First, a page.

- 5 tablespoons olive oil
- 1 teaspoon kosher salt
- 1 1/2 teaspoon pumpkin pie spice
- 2/3 cup pumpkin puree
- 2/3 cup good-quality maple syrup
- 4 cups old-fashioned rolled oats
- 1/2 cup pumpkin seeds (pepitas)
- 1/2 cup sliced almonds
- 1/2 cup raw sunflower seeds
- 1 cup dried cranberries
Preheat oven to 325°F.
In a large bowl, whisk together olive oil, salt, pumpkin pie spice, pumpkin puree and maple syrup. Add in the oats, pumpkin seeds, almonds, and sunflower seeds and stir until well combined.
Divide the granola between two large rimmed baking sheets. Bake for about 40 minutes, stirring the granola every 10 minutes. The granola is done when its dry and golden-brown.
Allow granola to cool on baking sheets. Add the dried cranberries, a half cup to each baking sheet. Store in an airtight container.
Halloween, not exactly one of my favorite holidays. It never has been. Well, except for the flood of fun-sized packets of Skittles, Starbursts and Sweetarts. Yes, I have a very real addiction to fruity-flavored confections that begin with an S.
There are a couple of other things that I really love about this time of year. Chief among them is the annual pumpkin carving with my sister’s delightful family. I was worried that it wouldn’t happen this year after their summer move to Kentucky. But alas, a visit back to Ohio was coordinated and the tradition continued. For a sweet treat, I made these Candy Corn Krispie Treats featured in the October issue of Everyday Food. You can find the original recipe here.
I tweaked the recipe just a bit. They called for adding orange zest and lemon zest to the colored layers. I thought the idea of adding a citrus twist to candy corn shaped treats a bit odd. Instead I added some vanilla extract. The worst part of the recipe, and this is so minor, was repeatedly washing the saucepan between layers of the Rice Krispie loaf.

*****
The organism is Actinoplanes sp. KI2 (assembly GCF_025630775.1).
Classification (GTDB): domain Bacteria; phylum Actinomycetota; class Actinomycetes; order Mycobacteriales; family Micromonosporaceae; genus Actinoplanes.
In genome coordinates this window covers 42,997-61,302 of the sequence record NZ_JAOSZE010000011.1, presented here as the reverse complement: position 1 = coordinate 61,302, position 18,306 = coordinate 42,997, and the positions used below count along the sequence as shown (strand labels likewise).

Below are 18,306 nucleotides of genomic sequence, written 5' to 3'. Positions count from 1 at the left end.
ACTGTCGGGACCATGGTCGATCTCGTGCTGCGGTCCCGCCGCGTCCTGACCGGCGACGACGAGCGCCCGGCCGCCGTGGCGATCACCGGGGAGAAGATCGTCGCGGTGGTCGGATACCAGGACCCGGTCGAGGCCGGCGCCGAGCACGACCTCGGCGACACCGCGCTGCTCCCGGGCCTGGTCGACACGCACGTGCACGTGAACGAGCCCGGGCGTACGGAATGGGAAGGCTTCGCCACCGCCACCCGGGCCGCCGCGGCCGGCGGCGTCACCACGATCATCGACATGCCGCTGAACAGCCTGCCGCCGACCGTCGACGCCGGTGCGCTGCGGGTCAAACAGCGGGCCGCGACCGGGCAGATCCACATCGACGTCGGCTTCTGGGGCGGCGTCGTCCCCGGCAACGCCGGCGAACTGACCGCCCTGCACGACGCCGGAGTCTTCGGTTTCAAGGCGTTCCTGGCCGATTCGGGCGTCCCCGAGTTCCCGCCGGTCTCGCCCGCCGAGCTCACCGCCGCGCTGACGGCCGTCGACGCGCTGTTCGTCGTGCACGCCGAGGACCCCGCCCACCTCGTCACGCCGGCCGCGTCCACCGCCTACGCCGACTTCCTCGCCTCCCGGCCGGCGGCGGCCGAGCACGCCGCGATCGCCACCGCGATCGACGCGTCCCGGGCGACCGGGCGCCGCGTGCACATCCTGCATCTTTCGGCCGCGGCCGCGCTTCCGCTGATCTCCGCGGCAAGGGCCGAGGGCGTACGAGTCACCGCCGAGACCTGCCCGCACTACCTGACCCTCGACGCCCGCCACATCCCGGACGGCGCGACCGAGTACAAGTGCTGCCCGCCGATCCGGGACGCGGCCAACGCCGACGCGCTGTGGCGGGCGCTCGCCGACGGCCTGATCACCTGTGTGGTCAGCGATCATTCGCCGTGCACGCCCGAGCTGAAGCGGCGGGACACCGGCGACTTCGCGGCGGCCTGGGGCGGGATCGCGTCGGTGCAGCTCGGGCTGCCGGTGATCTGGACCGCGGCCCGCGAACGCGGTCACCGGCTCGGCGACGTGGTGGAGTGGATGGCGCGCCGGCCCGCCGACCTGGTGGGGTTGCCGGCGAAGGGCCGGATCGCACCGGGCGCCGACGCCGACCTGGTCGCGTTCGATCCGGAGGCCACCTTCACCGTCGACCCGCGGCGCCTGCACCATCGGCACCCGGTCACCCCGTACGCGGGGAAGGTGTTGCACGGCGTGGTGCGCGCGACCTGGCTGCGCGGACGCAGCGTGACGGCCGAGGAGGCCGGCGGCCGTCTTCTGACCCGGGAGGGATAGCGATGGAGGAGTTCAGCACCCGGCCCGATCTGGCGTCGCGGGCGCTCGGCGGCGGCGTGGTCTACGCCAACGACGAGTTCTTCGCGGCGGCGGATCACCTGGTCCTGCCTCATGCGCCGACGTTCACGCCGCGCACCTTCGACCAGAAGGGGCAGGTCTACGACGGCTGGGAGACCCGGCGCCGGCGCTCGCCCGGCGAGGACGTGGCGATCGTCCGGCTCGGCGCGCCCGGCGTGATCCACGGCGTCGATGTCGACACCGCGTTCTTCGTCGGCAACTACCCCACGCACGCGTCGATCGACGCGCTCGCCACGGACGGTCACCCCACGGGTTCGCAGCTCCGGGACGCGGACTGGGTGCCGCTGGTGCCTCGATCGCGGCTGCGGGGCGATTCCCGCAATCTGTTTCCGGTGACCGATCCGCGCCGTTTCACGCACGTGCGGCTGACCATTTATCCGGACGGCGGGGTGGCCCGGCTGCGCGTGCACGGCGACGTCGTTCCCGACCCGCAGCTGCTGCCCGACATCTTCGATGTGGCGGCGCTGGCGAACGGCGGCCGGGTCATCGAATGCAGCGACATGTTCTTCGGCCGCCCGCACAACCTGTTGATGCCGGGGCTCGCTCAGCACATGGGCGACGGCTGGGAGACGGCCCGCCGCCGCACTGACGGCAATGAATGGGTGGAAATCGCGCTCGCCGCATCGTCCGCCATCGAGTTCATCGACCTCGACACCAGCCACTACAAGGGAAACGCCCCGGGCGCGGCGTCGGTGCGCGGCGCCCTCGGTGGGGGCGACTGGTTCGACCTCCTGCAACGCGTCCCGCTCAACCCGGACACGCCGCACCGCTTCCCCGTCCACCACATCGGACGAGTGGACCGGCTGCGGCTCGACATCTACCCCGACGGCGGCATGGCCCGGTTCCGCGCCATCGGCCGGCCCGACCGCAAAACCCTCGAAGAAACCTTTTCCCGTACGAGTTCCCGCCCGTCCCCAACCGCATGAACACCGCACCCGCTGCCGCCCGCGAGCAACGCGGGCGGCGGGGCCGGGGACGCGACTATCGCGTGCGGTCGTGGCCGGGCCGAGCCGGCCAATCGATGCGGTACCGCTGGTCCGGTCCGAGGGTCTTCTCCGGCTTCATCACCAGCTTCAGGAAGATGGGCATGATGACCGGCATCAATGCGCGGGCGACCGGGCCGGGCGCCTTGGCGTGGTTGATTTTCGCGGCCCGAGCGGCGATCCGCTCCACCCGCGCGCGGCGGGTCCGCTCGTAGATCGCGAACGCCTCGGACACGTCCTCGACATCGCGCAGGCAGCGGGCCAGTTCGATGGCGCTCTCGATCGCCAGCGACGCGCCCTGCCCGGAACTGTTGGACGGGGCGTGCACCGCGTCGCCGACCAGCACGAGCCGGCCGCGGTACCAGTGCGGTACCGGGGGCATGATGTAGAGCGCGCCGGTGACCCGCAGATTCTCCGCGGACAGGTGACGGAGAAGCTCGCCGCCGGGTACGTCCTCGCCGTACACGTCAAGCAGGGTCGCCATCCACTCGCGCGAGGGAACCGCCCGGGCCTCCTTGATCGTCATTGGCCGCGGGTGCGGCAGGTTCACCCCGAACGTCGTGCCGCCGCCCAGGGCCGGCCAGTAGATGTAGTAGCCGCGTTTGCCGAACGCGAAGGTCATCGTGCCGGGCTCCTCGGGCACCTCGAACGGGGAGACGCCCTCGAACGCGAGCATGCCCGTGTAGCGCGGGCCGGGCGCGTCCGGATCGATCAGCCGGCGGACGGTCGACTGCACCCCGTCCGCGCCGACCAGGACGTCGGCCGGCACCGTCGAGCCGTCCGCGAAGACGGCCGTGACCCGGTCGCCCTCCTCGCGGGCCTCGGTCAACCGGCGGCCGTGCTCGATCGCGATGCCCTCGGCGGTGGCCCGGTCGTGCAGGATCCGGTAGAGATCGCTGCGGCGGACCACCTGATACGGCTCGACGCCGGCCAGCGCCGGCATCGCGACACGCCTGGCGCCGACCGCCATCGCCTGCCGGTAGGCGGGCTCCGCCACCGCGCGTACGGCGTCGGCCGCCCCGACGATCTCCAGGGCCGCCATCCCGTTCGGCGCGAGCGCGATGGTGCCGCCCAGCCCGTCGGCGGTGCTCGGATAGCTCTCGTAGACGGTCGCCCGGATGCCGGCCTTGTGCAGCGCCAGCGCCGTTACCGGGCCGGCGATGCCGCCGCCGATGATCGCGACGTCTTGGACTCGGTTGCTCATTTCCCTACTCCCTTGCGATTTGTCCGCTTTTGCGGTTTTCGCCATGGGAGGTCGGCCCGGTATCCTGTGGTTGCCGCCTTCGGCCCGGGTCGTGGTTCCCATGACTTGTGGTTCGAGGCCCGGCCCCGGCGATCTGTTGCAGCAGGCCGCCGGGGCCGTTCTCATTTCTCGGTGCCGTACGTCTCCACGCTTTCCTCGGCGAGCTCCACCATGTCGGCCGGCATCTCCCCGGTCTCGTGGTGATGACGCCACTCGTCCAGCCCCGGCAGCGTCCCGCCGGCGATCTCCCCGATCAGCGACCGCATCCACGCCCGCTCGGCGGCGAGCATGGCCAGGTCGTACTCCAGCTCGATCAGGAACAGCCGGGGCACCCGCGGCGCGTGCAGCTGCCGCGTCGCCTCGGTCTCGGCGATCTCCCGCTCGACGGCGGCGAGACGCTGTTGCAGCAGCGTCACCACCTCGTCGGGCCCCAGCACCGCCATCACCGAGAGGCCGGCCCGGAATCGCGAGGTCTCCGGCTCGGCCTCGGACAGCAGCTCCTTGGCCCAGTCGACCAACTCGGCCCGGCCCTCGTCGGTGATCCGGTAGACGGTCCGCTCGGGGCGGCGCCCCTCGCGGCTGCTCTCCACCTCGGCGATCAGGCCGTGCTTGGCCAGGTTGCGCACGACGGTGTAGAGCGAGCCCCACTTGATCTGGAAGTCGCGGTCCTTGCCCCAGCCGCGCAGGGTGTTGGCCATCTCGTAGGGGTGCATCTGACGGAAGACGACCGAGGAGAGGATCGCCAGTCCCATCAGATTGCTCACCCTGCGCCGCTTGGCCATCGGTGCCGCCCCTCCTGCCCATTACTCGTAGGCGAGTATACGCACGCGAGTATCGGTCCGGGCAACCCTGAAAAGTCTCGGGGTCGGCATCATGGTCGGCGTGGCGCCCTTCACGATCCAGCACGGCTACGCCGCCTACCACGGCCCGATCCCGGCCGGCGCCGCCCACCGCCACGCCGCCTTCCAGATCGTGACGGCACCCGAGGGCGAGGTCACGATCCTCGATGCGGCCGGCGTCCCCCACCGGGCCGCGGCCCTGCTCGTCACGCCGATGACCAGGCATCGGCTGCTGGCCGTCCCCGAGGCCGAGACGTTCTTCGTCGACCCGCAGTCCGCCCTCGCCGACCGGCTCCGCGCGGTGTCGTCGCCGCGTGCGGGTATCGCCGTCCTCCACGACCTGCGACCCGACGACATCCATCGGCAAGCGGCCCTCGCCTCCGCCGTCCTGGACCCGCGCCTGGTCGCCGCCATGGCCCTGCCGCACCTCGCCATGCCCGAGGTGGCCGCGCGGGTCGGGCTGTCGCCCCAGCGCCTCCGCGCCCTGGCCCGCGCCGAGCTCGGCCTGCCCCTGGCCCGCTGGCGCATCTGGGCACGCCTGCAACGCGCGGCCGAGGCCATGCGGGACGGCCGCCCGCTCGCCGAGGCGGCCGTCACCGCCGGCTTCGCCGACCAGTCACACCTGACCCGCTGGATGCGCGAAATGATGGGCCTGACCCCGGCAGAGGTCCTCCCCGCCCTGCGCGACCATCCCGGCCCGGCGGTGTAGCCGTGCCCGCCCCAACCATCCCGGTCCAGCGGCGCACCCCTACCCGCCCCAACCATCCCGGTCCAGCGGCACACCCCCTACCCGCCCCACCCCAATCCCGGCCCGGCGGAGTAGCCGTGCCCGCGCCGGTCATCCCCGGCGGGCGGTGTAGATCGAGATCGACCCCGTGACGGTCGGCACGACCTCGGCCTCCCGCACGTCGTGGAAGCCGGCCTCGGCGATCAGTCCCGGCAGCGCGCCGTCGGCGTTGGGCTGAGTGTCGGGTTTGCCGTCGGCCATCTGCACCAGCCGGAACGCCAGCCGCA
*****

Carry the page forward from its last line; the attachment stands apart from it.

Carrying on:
Candy Corn Krispie Treats - adapted from Everyday Food, October 2012.
- 12 cups miniature marshmallows, divided
- 9 cups puffed crisp rice cereal, divided
- 9 tablespoons butter, divided
- 3/4 teaspoon fine sat, divided
- 3/4 teaspoon pure vanilla extract, divided
- red & yellow food coloring
Lightly coat a 5-by-9 inch loaf pan with cooking spray.
In a large sauce pan, melt 3 tablespoons unsalted butter over medium heat. Add 4 cups miniature marshmallows, 1/4 teaspoon salt and 1/4 teaspoon vanilla extract; stir until melted. Stir in 3 cups puffed crisp rice cereal and immediately transfer to prepared pan. Coat a spatula with cooking spray and firmly press mixture into an even layer.
Rinse saucepan. Repeat the last step twice: To the second batch add enough yellow and red food coloring (about 5 drops, each) to tint marshmallow mixture orange before adding the cereal, then press into pan on top of the previous layer. To the third batch, add yellow food coloring (about 10 drops) to tint marshmallow mixture yellow. Press into pan on top of the orange layer.
Let set 2 hours or overnight. Run a knife around the edges of the pan and invert loaf onto a cutting board. With a sharp serrated knife, cut loaf into 10 slices. Cut each slice in half crosswise.
Using your hands, gently mold each treat into a candy corn shape pinching the white section to form the tip. Makes 20.